-      </indexterm>
-      <para>
-  JPA requires that you accompany each persistent class with
-  persistence metadata.  This metadata serves three primary purposes:
-  </para>
-      <orderedlist>
-        <listitem>
-          <para>To identify persistent classes.</para>
-        </listitem>
-        <listitem>
-          <para>To override default JPA behavior.</para>
-        </listitem>
-        <listitem>
-          <para>
-      To provide the JPA implementation with information that
-      it cannot glean from simply reflecting on the persistent class.
-      </para>
-        </listitem>
-      </orderedlist>
-      <para><indexterm><primary>annotations</primary></indexterm>
-  Persistence metadata is specified using either the Java 5 annotations 
-  defined in the <literal>javax.persistence</literal> package, XML
-  mapping files, or a mixture of both.  In the latter case, XML declarations
-  override conflicting annotations.  If you choose to use XML metadata, the 
-  XML files must be available at development and runtime, and must be 
-  discoverable via either of two strategies:
-  </para>
-      <orderedlist>
-        <listitem>
-          <para>
-      In a resource named <filename>orm.xml</filename> placed in
-      the <filename>META-INF</filename> directory of the classpath
-      or the jar archive containing your persistent classes.
-      </para>
-        </listitem>
-        <listitem>
-          <para>
-      Declared in your <link linkend="jpa_overview_persistence_xml"><filename>persistence.xml</filename></link> configuration file.  
-      In this case, each XML metadata file must be 
-      listed in a <literal>mapping-file</literal> element whose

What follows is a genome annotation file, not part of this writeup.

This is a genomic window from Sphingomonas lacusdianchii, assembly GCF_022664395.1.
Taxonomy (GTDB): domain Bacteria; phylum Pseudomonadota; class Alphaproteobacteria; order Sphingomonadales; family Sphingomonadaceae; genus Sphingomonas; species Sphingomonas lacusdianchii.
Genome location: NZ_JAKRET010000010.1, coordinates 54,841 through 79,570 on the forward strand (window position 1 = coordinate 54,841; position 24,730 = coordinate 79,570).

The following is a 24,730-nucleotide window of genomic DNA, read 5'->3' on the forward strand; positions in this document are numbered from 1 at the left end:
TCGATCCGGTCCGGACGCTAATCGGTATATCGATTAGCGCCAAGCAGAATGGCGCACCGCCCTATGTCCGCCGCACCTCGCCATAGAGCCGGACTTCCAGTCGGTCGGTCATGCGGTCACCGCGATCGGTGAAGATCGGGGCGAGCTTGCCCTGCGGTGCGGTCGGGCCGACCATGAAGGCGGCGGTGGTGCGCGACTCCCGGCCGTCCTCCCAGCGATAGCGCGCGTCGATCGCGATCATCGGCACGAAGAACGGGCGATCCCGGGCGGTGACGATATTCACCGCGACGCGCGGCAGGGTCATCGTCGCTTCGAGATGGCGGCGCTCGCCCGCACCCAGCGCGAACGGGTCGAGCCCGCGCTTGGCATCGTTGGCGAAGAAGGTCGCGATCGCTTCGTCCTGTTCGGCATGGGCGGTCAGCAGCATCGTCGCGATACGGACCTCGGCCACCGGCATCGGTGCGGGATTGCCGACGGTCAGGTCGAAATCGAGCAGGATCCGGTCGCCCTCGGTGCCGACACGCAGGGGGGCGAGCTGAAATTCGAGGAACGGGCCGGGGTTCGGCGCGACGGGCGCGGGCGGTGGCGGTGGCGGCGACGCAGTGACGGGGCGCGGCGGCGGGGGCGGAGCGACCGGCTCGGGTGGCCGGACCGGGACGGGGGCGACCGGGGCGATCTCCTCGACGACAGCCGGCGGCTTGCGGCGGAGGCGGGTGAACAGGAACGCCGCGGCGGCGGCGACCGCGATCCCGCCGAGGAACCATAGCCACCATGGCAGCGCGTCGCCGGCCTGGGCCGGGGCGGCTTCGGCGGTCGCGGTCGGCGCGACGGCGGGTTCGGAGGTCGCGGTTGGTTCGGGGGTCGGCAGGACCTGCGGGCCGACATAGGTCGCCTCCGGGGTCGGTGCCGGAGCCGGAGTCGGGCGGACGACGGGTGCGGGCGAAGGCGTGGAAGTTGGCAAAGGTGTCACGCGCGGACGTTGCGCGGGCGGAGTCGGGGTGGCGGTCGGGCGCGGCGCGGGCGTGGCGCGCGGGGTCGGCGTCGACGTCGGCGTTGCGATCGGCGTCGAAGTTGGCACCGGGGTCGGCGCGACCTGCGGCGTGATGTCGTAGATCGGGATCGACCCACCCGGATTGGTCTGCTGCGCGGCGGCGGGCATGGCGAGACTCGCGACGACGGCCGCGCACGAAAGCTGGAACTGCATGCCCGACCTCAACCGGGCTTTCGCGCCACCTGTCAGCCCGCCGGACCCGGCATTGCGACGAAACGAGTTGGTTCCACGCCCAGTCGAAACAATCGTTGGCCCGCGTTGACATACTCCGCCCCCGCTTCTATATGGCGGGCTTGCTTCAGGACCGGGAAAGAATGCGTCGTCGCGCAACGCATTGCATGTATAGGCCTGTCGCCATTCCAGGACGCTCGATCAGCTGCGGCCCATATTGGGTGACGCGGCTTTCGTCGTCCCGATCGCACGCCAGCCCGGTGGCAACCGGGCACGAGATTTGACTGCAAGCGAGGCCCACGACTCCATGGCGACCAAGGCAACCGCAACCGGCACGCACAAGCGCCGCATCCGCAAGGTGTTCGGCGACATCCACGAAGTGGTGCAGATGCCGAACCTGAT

-      content is either a path to the given file or a resource 
-      location available to the class' class loader.
-      </para>
-        </listitem>
-      </orderedlist>
-      <para>
-  We describe the standard metadata annotations and XML equivalents throughout
-  this chapter.  The full schema for XML mapping files is available in
-  <xref linkend="jpa_overview_meta_xml"/>.
-  JPA also standardizes relational mapping metadata and named 
-  query metadata, which we discuss in <xref linkend="jpa_overview_mapping"/>
-  and <xref linkend="jpa_overview_query_named"/> respectively. 
-  </para>
-      <note>
-        <para>
-    OpenJPA defines many useful annotations beyond the standard set.  See
-    <xref linkend="ref_guide_meta_ejb"/> and 
-    <xref linkend="ref_guide_meta_ext"/> in the Reference Guide for details.
-    <!-- ### EJB -->
-    There are currently no XML equivalents for these extension annotations.
-    </para>
-      </note>
-      <mediaobject>
-        <imageobject>
-<!-- PNG image data, 553 x 580 (see README) -->
-          <imagedata fileref="img/jpa-meta-model.png" width="369"/>